One of the questions posed to any financial advisor requesting to advertise with us is a simple one. “Do you believe you can time the market sufficiently well to beat a comparable low-cost index fund after
It’s not a trick question, but some advisors feel they have to do better than the market average to provide value to their clients. And yes, some attempt to do this with market timing — buy low, sell high, and sit out of the market when things aren’t going so swell.
Spoiler alert: the answer we’re looking for on that vetting appication is a “No.” To time the market successfully, you have to be right twice, getting both in and out at the right times. Probabilities suggest that a number of people will get it right once or even multiple times, but reality has shown that almost no one can get it right consistently.
This guest post was submitted by Ryan Kelly of RFK Capital Management, a low-cost, flat-fee, fiduciary on our short list of recommended financial advisors. You can see his vetting application, including his answer to the question posed above, here.
In January 2019, I was talking with a friend and the topic of investing came up. She had recently been approached by a financial advisor while at work and opened a Roth IRA with that advisor.
(My friend, whom I will call Alice, approved this article for publication. All the names involved have been changed).
The financial advisor, whom I will call Rick, told Alice that his firm could help invest her retirement savings. Alice signed up for Rick’s help, but decided to tread cautiously and start with a modest $3,000 investment. As she became more comfortable with Rick’s approach to investing, she would consider having Rick and his firm manage more of her retirement savings.
Alice completed the necessary paperwork to open a Roth IRA at TD Ameritrade. She also signed a document that granted Rick’s firm with both trading authorization and the ability to withdraw advisory fees from the account. As Alice was reviewing the document, she asked how much she would be paying in fees. Rick replied “Just 1.9% per year.”
Alice deposited the $3,000 in mid-December of 2018.
Timing the Market
Alice asked me to take a quick look at her Roth IRA and offer my opinion on the investment portfolio. I agreed to do so. She logged into her TD Ameritrade Roth IRA on her phone and showed me the portfolio. I was bewildered to see that the account was 95% invested in bonds (with the rest in cash). The 95% bond allocation consisted of a single ETF: The First Trust TCW Opportunistic Fixed Income ETF (ticker symbol: FIXD).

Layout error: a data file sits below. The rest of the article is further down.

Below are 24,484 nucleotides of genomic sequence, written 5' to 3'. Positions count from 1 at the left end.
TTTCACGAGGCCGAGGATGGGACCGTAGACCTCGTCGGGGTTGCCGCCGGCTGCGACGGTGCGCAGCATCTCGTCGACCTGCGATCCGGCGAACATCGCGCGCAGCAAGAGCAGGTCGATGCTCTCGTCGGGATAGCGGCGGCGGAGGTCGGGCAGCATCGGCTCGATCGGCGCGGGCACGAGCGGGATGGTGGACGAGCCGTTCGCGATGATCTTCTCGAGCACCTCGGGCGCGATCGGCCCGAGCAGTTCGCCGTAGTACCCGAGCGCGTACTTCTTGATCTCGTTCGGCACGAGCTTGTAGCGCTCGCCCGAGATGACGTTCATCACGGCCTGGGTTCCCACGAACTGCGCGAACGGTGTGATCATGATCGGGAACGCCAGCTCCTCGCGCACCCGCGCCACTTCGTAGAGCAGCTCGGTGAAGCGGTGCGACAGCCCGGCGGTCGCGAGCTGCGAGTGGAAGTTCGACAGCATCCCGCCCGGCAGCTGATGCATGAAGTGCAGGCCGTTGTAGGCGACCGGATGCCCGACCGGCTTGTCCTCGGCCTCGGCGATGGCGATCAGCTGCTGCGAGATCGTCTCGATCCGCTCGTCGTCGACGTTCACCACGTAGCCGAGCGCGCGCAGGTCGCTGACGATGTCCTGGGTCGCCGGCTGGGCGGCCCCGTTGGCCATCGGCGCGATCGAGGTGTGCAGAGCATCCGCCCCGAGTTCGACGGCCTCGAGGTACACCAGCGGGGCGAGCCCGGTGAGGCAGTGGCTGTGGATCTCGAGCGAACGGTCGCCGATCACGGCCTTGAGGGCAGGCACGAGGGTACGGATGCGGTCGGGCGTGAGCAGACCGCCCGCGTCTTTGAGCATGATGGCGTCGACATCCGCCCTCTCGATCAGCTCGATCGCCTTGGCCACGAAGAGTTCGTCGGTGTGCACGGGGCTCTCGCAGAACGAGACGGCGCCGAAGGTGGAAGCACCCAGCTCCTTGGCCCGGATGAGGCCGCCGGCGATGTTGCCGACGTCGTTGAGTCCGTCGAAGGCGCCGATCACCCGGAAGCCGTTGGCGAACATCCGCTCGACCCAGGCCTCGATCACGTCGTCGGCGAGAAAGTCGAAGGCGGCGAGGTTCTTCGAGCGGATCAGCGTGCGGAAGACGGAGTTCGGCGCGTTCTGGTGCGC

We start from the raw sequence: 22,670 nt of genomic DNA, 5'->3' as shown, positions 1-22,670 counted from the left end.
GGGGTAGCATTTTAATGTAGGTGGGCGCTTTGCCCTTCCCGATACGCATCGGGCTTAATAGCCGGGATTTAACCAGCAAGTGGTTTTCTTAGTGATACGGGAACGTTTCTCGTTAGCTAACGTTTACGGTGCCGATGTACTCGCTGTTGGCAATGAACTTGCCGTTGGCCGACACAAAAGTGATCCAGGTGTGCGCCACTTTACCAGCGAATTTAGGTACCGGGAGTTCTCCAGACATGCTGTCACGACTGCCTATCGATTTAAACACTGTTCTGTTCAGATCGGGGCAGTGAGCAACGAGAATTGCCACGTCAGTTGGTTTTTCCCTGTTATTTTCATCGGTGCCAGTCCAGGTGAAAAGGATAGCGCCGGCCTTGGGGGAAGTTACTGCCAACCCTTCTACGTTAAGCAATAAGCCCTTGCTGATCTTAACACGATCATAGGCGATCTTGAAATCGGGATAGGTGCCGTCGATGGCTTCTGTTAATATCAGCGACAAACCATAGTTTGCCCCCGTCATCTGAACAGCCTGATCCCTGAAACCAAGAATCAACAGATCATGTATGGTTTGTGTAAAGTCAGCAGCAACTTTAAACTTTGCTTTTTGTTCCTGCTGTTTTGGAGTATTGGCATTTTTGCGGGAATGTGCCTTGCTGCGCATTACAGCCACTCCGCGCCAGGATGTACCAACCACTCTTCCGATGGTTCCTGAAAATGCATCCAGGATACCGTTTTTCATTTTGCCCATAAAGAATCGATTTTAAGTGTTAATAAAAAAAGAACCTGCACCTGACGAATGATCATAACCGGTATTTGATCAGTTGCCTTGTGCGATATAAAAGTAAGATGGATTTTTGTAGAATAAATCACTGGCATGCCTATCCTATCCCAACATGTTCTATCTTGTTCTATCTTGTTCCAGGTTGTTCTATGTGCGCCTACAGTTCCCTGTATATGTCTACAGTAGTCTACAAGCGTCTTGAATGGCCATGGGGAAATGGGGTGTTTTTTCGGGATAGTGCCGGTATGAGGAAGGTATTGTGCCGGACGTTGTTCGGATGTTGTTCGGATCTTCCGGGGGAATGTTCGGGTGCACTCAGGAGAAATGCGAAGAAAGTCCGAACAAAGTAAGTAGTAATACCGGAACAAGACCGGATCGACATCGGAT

Alice was 30 years old at the time and planned to work a full career. She had no debt, a sizable emergency fund, a substantial amount in 401k accounts, and was saving money to purchase a home. She was also comfortable with stock market volatility. I shared my view that she should at least have an 80% stock allocation. It made no sense that Rick had invested her Roth IRA in a 95% bond and 5% cash allocation.
I encouraged Alice to email Rick and ask why her account was invested so conservatively. Rick replied with an explanation and Alice forwarded it to me. Here is part of Rick’s email reply. Please note I have removed the name of the research firm involved:
“Let me address the bond fund question. Our firm uses the research and management/direction of a multi-billion dollar client base. More about [the research firm] is found at ____________. They [recently] went to the bond fund you see in your account. That is not where they will stay. The market is still trading below its 200 day moving average so they have stayed out of the market but if it continues its upward trend it will signal a move back into equities.”
Before Alice wrote her initial email to Rick, I also encouraged her to ask him about the long-term impact of the 1.9% per year advisory fee being charged on her account. This is what Rick wrote as an explanation:
“When it comes to professional money management the idea is that with care and management that we will get a better net of fee, return then by just dropping it into an index fund and letting it go. Time can only tell though because of course we can’t guarantee that, just that the research supports it.”
I did a Google search and found the website of the research firm that Rick’s firm was using for advice on timing the market. The firm was led by a group of highly educated investment professionals. A number of them had achieved the prestigious Chartered Financial Analyst (CFA) designation. They were “professional” market timers.
After reading the email Alice had forwarded to me, I called her on the phone. I expressed my bewilderment that Rick and his firm were implementing a “market timing” strategy with her retirement savings.
Quotes on Market Timing